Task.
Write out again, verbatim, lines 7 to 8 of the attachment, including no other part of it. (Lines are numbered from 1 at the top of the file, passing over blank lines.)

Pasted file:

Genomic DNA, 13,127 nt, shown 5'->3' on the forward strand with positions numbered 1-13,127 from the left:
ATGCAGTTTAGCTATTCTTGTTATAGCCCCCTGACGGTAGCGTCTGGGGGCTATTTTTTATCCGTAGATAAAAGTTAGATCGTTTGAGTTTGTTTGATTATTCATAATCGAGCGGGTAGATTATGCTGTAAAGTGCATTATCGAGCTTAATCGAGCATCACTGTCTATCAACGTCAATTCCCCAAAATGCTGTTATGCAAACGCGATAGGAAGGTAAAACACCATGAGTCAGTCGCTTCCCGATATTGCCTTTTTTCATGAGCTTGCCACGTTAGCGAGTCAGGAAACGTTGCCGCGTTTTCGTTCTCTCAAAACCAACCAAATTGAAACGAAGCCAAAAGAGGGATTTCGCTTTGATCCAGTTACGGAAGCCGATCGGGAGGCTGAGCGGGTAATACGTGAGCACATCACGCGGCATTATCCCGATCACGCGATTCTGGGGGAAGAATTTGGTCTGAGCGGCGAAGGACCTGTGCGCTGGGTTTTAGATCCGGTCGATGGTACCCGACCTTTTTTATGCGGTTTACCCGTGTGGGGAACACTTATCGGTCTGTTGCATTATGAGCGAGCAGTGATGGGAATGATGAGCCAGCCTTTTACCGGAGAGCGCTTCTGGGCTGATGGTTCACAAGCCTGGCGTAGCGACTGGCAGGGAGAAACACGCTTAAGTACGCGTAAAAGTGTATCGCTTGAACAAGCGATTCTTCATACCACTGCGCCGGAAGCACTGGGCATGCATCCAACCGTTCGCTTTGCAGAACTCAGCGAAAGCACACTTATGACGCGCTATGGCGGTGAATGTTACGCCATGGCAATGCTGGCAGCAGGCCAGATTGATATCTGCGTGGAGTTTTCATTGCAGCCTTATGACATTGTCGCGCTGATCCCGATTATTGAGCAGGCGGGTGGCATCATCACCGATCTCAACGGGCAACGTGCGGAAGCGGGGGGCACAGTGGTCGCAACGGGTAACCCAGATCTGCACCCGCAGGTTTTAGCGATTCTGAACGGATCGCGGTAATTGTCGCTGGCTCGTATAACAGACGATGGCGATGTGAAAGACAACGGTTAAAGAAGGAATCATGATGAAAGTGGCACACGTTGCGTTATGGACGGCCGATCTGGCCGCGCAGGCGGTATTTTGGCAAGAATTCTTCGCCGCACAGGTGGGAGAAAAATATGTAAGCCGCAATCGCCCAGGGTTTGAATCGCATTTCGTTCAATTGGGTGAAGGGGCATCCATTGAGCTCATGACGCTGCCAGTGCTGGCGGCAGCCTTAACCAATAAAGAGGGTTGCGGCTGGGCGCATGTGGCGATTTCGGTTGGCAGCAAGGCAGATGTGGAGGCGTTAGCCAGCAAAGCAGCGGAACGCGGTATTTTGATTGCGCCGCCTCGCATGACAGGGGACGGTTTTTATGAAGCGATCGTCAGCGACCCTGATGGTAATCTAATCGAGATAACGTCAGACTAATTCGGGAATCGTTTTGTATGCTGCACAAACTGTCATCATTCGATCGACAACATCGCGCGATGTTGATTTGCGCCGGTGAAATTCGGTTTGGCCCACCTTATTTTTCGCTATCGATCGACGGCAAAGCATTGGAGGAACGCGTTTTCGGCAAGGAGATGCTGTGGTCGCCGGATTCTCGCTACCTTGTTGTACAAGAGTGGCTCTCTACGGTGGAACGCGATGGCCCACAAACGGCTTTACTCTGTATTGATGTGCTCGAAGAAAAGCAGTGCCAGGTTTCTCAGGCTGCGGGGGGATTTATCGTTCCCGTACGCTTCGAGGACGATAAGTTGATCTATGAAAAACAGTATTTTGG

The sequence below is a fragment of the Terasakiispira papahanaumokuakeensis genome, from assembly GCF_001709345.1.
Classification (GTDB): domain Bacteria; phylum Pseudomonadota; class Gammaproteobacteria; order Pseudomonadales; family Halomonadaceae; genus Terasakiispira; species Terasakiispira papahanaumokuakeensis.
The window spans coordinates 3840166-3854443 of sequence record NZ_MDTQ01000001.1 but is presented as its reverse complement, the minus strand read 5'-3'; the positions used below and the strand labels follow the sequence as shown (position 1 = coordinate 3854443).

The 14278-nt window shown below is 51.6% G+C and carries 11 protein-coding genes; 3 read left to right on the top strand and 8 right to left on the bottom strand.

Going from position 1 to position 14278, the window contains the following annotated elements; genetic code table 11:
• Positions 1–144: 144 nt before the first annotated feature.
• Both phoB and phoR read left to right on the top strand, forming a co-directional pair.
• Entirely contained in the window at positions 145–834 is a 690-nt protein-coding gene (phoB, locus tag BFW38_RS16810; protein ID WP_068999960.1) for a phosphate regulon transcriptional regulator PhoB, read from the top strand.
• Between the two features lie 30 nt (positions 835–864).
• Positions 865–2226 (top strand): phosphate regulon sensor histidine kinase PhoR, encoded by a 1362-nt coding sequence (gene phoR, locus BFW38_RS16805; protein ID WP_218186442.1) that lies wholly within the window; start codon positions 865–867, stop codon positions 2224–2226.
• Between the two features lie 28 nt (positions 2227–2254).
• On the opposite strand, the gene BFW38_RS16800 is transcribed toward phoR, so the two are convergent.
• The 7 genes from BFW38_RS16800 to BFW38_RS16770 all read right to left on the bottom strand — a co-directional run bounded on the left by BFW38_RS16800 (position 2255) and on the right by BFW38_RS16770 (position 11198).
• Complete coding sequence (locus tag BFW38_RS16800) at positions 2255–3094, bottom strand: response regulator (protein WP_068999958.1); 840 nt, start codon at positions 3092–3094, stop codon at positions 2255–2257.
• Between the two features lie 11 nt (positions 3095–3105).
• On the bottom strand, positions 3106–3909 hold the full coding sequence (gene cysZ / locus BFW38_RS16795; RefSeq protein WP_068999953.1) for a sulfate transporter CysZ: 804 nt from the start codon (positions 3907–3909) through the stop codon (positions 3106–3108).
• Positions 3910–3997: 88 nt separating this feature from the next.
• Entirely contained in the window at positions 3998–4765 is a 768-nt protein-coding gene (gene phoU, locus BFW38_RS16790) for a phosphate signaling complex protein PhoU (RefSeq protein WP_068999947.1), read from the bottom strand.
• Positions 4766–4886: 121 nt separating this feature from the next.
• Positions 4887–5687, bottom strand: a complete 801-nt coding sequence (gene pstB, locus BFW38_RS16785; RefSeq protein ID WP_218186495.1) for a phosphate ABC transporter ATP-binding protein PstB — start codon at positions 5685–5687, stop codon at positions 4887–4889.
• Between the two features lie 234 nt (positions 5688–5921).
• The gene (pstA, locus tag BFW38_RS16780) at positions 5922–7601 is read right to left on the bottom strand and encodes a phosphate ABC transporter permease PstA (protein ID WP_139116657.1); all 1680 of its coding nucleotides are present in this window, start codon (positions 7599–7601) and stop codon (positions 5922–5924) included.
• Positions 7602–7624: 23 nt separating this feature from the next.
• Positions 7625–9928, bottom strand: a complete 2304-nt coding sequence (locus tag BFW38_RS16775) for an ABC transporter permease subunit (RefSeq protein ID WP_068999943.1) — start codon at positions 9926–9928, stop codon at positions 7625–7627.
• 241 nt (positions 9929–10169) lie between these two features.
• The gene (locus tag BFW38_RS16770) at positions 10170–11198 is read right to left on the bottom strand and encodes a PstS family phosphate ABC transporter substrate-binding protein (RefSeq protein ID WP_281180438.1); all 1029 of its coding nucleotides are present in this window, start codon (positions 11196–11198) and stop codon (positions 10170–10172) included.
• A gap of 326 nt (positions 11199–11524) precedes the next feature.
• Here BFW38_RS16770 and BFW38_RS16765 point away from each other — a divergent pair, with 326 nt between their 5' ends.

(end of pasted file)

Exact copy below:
Going from position 1 to position 14278, the window contains the following annotated elements; genetic code table 11:
• Positions 1–144: 144 nt before the first annotated feature.